I think that we as the church can certainly find ways to show empathy and encouragement to the young people in our midst! And as I said a few weeks ago, all those who are present in our community of faith - including the children and youth - are not the church of tomorrow... they are the church of today! One of the great gifts of a faith community is that we can come together as people of all ages who are all on the same journey together. Some of us may be farther along in our life journey but not as far along in our faith journey, or vice versa. But we have the blessing of finding relationships and courage when we share our experiences with one another.
You know, Moses eventually did say Yes to God, and went on to become one of the greatest faith leaders of all time! And he had a hand in raising up the next generation of leaders. Joshua had the role of leading the people into Canaan after Moses died. And as he and the Israelites were camped out on the banks of the Jordan river just across from the Promised land, they were very much aware that the people on the other side were much stronger and better protected than their rag-tag army. But in their moment of fear, we read these words, “After the death of Moses the servant of the Lord, the Lord spoke to Joshua son of Nun, Moses’ assistant, saying, '… As I was with Moses, so I will be with you; I will not fail you or forsake you… Be strong and courageous; do not be frightened or dismayed, for the Lord your God is with you wherever you go.'" (Joshua 1:1, 5b, 9b)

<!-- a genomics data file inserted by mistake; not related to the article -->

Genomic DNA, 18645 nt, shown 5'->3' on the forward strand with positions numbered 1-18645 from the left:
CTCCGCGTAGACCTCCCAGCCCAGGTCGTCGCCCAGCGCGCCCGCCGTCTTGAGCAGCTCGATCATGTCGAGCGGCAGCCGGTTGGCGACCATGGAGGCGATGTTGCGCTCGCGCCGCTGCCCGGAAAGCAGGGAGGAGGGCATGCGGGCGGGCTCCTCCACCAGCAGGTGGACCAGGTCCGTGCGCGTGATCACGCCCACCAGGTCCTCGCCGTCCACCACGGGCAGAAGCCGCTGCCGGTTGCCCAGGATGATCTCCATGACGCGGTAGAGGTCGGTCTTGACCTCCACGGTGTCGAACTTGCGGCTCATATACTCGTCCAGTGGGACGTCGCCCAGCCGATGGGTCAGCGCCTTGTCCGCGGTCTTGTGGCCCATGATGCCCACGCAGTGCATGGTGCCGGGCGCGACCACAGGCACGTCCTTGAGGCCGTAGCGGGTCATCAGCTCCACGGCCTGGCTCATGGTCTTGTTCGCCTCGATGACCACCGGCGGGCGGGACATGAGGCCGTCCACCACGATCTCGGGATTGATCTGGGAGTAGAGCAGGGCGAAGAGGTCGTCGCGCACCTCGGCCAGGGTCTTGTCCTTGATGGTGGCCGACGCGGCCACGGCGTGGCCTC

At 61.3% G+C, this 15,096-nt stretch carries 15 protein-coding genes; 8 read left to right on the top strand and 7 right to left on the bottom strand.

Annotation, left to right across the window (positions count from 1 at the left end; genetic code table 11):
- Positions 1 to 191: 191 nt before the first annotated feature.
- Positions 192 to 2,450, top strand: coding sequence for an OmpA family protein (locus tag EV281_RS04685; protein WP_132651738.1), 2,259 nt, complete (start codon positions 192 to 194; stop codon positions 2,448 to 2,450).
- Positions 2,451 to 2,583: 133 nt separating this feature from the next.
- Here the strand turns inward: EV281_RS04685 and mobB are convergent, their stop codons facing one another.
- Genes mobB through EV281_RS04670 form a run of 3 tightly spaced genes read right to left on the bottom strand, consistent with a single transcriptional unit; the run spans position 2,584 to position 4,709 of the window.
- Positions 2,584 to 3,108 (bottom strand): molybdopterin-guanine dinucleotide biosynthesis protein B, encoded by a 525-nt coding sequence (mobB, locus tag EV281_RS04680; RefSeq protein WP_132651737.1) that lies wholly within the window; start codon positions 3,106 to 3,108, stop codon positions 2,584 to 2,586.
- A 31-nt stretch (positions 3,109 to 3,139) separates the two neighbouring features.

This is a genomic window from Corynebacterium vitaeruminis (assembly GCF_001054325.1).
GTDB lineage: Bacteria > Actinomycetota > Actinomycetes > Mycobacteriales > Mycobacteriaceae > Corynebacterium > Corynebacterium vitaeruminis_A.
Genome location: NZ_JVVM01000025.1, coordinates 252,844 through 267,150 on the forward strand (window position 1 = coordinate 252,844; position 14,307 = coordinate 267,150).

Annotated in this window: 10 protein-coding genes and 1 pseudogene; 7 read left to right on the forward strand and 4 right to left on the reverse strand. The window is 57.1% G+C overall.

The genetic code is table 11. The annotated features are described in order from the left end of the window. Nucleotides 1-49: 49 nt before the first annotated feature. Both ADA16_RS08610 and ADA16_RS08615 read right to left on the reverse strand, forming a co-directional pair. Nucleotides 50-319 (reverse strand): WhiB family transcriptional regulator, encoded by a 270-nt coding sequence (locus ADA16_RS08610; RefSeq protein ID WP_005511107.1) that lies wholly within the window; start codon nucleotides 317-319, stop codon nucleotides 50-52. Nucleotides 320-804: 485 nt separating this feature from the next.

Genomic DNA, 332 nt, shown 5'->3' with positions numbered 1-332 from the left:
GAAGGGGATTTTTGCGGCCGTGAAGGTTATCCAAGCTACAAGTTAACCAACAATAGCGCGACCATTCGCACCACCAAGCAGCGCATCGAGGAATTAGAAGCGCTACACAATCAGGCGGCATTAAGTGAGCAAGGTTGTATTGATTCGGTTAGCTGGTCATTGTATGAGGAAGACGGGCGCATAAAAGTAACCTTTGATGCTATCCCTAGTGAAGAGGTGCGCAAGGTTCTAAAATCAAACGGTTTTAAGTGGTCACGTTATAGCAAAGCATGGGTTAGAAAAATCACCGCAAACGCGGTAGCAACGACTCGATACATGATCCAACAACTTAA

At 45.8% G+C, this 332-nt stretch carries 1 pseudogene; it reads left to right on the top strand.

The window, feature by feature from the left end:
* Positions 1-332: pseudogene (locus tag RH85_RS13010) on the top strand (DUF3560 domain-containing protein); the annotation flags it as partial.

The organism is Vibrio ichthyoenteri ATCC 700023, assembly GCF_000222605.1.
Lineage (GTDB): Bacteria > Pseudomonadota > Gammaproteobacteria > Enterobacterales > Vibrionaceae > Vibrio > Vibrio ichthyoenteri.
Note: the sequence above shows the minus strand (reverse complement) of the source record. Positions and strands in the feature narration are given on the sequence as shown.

Be strong and courageous. The Lord your God is with you wherever you go. We all need to be reminded of these words. We have such a great opportunity to be encouragers to one another. I’ll leave you today with one other quote. The apostle Paul also felt a need to help raise up the next generation of faith leaders, and he wrote to a young disciple named Timothy, “God hath not given us the spirit of fear; but of power, and of love, and of a sound mind.” (2 Timothy 1:7) This is good news for all of us, and even better news for those outside these walls today, who are living in fear. So who will go tell them? Maybe God is calling you….